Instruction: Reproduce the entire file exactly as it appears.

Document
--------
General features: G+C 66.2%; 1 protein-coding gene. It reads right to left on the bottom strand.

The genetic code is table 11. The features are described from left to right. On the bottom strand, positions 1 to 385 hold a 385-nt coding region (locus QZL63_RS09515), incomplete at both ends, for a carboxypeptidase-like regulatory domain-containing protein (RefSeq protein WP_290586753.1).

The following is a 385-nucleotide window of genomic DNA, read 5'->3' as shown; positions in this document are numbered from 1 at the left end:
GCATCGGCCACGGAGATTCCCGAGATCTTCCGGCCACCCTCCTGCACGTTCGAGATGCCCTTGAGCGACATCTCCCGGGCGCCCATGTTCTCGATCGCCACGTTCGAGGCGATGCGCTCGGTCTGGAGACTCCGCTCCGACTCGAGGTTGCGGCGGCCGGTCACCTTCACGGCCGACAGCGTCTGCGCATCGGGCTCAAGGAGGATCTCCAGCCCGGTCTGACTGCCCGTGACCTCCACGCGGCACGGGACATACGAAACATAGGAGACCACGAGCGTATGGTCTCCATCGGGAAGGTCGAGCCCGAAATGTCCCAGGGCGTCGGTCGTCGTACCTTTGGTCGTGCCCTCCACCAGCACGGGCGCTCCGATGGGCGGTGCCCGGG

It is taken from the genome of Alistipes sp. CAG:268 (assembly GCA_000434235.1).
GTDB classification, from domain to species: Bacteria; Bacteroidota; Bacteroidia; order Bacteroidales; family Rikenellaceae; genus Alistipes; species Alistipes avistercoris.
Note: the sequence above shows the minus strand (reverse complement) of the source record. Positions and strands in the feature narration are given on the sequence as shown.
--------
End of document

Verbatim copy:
General features: G+C 66.2%; 1 protein-coding gene. It reads right to left on the bottom strand.

The genetic code is table 11. The features are described from left to right. On the bottom strand, positions 1 to 385 hold a 385-nt coding region (locus QZL63_RS09515), incomplete at both ends, for a carboxypeptidase-like regulatory domain-containing protein (RefSeq protein WP_290586753.1).

The following is a 385-nucleotide window of genomic DNA, read 5'->3' as shown; positions in this document are numbered from 1 at the left end:
GCATCGGCCACGGAGATTCCCGAGATCTTCCGGCCACCCTCCTGCACGTTCGAGATGCCCTTGAGCGACATCTCCCGGGCGCCCATGTTCTCGATCGCCACGTTCGAGGCGATGCGCTCGGTCTGGAGACTCCGCTCCGACTCGAGGTTGCGGCGGCCGGTCACCTTCACGGCCGACAGCGTCTGCGCATCGGGCTCAAGGAGGATCTCCAGCCCGGTCTGACTGCCCGTGACCTCCACGCGGCACGGGACATACGAAACATAGGAGACCACGAGCGTATGGTCTCCATCGGGAAGGTCGAGCCCGAAATGTCCCAGGGCGTCGGTCGTCGTACCTTTGGTCGTGCCCTCCACCAGCACGGGCGCTCCGATGGGCGGTGCCCGGG

It is taken from the genome of Alistipes sp. CAG:268 (assembly GCA_000434235.1).
GTDB classification, from domain to species: Bacteria; Bacteroidota; Bacteroidia; order Bacteroidales; family Rikenellaceae; genus Alistipes; species Alistipes avistercoris.
Note: the sequence above shows the minus strand (reverse complement) of the source record. Positions and strands in the feature narration are given on the sequence as shown.